“From the very beginning of this process, we have continually called on the administration to release more information related to their tolling plan. Unfortunately, those repeated requests have been ignored and it has forced us to file a public records request so that our members and all Rhode Island businesses can truly understand the impact of RhodeWorks,” Christopher Maxwell, president of the trucking association, said on Monday.
In a recent interview, Governor Raimondo outlined a two-stage process under which her administration would not release specific locations and amounts until after state lawmakers vote on her toll-financed bridge repair plan, funded by a $600-million revenue bond that would cost a projected $1.1 billion, including interest, over 30 years.
Spokeswoman Marie Aberger elaborated: “We have to pass legislation to have authority to assess user fees. ... Then we would make final determinations, in consultation with the [Federal Highway Administration], about the locations of the gantries and enter into a memorandum of understanding with the federal government. ... Then we can commission the investment grade traffic study. ... Finally, we can secure financing."
But this was Maxwell's response to that scenario on Monday: "Stating that the Federal Highway Administration has to approve toll locations so they cannot be disclosed yet is not a plausible excuse for withholding this information. It is clear the administration knows where they intend to place the tolling gantries; otherwise, how could they attempt to project revenue to support the bond payment? The governor is asking members of the General Assembly to make a $1-billion decision, yet they don’t even know how many tolling locations will be located in their districts.”
Aberger confirmed the receipt of the truckers' records' request. Beyond that, all she said was: '"RIDOT received this request and they will review and respond.''
In his written records request to RIDOT, Maxwell asked the state transportation agency to produce:
— "The full Level 2 Traffic Collection Report completed by CDM Smith and RIDOT, including but not limited to all data used in the study methodology, the methodology used in determining its traffic counts all empirical traffic data used in study.
— "A statewide roadway map with specific locations of all proposed toll gantries for the RhodeWorks program.
— "The specific tolling locations used in preparing the ... study entitled: The Economic Impact of RhodeWorks: An Accelerated Transportation Restoration Plan report and the CDM Smith Level 2 Traffic Collection Report.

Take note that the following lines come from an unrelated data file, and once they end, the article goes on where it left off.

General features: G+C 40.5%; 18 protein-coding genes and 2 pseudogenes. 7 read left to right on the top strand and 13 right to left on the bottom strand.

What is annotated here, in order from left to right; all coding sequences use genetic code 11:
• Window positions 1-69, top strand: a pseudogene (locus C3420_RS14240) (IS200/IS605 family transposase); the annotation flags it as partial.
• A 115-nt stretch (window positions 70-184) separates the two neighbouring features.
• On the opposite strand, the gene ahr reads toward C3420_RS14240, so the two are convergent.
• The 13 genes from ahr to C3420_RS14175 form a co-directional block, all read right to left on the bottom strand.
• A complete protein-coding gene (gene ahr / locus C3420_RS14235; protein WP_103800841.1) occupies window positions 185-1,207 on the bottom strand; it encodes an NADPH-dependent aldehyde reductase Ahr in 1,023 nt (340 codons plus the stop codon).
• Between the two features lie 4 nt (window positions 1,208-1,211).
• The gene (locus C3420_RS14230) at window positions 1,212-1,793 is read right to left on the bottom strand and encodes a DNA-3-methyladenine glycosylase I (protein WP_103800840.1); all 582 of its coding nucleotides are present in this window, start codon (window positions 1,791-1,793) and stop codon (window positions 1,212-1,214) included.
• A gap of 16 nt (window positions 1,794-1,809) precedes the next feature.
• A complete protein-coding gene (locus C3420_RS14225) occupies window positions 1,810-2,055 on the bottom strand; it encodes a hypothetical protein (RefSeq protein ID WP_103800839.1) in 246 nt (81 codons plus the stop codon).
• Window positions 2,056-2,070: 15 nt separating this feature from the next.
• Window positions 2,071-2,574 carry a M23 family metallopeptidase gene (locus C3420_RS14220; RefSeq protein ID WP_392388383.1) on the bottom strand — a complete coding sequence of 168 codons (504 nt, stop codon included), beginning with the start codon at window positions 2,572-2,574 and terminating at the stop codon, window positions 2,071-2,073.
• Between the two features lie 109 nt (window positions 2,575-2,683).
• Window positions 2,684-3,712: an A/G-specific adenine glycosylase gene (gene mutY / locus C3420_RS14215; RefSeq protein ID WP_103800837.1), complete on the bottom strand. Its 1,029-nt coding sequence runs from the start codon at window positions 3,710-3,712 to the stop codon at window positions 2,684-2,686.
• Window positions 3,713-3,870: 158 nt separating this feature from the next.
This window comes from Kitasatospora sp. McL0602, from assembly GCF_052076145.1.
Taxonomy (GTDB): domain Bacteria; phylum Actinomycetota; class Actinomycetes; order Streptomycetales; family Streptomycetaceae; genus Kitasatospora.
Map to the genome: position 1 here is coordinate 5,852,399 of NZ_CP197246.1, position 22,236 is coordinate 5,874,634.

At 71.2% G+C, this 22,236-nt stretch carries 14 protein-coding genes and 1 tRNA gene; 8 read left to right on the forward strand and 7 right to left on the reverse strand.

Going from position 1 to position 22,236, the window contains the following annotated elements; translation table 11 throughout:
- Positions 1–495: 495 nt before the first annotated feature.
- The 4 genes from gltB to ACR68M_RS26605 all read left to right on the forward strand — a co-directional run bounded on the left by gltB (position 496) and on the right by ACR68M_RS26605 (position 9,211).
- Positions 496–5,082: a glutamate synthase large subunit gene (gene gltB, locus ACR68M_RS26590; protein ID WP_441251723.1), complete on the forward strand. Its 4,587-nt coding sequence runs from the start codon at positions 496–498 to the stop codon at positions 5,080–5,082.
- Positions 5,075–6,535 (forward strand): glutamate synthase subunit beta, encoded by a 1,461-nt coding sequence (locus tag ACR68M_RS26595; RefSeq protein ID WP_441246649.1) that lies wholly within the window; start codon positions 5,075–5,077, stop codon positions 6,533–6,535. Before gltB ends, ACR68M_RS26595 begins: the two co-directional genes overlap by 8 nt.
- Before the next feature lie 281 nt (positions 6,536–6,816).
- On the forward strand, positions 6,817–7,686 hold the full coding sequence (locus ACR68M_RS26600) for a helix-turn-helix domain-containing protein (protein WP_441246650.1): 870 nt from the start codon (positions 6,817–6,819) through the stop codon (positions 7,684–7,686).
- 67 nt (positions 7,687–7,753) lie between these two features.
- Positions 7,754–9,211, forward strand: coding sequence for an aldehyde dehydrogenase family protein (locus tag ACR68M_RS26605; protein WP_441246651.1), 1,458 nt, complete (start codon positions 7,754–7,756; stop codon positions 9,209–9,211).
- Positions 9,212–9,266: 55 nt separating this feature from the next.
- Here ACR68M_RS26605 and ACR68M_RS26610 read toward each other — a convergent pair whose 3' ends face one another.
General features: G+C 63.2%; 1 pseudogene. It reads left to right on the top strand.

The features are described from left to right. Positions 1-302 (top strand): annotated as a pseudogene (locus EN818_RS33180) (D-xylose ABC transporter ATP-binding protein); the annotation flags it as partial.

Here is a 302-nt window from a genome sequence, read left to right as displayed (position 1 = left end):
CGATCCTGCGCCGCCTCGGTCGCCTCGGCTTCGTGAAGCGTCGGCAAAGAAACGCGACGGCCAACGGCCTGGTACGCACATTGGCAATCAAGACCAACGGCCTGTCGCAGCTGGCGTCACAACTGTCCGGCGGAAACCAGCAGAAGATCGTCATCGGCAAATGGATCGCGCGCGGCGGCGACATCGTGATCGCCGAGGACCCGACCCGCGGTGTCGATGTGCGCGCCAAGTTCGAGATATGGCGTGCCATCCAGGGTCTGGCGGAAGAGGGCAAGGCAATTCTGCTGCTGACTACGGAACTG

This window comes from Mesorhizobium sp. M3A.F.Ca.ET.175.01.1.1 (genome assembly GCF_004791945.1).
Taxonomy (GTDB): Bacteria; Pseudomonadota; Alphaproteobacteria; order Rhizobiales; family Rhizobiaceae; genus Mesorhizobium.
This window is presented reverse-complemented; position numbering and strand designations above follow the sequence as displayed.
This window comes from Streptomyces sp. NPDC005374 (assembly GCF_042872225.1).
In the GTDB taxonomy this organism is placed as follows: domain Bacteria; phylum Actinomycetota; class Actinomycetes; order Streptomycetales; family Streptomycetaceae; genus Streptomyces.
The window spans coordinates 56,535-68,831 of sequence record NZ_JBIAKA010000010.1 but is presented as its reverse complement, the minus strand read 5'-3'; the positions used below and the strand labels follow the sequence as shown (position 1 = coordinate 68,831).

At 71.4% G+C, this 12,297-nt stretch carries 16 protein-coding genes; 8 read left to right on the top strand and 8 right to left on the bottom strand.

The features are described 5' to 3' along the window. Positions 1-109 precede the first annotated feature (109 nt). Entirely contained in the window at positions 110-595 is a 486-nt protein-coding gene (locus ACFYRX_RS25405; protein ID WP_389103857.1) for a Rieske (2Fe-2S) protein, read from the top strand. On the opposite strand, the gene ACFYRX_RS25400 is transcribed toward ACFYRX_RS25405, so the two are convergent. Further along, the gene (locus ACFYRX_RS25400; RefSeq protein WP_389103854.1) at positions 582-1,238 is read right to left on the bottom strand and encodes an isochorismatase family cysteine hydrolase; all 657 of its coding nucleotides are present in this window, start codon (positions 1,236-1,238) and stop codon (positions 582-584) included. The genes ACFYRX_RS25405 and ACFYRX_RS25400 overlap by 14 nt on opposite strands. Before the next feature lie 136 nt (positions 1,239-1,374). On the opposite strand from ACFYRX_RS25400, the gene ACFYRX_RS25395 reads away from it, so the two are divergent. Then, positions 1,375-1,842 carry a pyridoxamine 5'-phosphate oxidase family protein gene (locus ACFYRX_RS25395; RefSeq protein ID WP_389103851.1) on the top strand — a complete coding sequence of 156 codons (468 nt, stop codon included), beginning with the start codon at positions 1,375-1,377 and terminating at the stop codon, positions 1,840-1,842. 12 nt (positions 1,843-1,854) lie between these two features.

— "All written and electronic correspondence between RIDOT and the Office of the Governor regarding toll and bridges locations for RhodeWorks program.
— "All correspondence both written and electronic between RIDOT and the Federal Highway Administration related to the federal tolling exemption."
“We do not want to have a combative relationship with the governor,'' Maxwell said. "Let’s get this information into the public domain so this entire process is more transparent and lawmakers will have a greater understanding of what they are voting on.''
Among the highlights of the truckers' alternative to Raimondo’s proposed tolls on big trailer trucks:
— Increase the current 34-cent diesel tax by 18 cents to produce an estimated $10.8 million annually.
By way of comparison, Connecticut’s gas tax is 55 cents.
— Increase the truck registration fee by $500 per year to produce a projected $1.6 million annually. The truckers association says Rhode Island currently has the lowest truck registration fee in New England.
"At first glance, two main concerns jump out,'' Aberger said in October when the alternative was proposed. "It wouldn’t generate nearly enough money to tackle the enormity of the problem and it would impose most of the costs on Rhode Island trucks and businesses.”
“Shifting the burden from predominately out-of-state trucks to predominately Rhode Island trucks," she said, "might serve the policy interests of the national trucking lobby — who oppose user fees no matter what — but that doesn’t mean it’s good for Rhode Island."